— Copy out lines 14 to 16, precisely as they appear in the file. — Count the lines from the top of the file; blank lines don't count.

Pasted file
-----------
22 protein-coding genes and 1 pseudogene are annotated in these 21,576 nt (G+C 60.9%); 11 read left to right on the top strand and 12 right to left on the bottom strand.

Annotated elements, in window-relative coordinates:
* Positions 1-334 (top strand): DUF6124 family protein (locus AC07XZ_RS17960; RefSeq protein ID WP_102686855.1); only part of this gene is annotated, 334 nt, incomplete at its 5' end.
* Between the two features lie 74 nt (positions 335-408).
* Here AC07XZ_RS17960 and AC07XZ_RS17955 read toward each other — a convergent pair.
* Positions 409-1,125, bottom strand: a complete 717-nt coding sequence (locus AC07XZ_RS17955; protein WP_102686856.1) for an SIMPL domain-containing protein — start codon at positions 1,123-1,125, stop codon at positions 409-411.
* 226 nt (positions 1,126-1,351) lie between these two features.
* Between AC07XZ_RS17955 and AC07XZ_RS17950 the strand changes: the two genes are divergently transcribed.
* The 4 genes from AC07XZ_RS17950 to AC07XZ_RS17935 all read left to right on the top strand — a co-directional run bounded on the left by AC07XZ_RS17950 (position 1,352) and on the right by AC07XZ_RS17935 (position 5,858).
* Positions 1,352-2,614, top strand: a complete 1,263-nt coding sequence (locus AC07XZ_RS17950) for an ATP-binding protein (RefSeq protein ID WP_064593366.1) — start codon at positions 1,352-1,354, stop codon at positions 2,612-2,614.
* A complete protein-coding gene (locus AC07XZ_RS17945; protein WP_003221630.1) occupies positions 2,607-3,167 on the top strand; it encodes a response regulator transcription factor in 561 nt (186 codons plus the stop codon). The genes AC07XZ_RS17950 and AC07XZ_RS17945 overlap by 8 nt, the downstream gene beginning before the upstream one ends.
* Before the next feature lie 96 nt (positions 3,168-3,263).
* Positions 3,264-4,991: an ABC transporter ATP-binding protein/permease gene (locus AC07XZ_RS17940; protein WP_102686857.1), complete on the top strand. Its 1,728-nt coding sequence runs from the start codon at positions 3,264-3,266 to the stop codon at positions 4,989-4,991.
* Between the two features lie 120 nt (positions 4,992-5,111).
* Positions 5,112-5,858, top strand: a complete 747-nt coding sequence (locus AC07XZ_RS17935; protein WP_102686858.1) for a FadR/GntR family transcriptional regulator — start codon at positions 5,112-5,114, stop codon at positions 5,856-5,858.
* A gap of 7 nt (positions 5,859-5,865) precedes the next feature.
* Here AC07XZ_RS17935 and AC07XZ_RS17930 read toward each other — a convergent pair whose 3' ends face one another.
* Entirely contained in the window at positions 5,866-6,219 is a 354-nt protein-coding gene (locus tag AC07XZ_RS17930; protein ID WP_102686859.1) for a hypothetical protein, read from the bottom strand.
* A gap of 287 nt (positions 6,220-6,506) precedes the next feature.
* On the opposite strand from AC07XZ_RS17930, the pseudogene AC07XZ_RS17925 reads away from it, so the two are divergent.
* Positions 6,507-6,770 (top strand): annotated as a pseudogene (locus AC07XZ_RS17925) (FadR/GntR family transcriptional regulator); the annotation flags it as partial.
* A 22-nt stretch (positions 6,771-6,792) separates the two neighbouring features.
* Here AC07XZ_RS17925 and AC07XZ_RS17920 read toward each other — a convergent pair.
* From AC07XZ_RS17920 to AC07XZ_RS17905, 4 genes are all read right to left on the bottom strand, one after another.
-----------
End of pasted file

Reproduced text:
* Between the two features lie 120 nt (positions 4,992-5,111).
* Positions 5,112-5,858, top strand: a complete 747-nt coding sequence (locus AC07XZ_RS17935; protein WP_102686858.1) for a FadR/GntR family transcriptional regulator — start codon at positions 5,112-5,114, stop codon at positions 5,856-5,858.
* A gap of 7 nt (positions 5,859-5,865) precedes the next feature.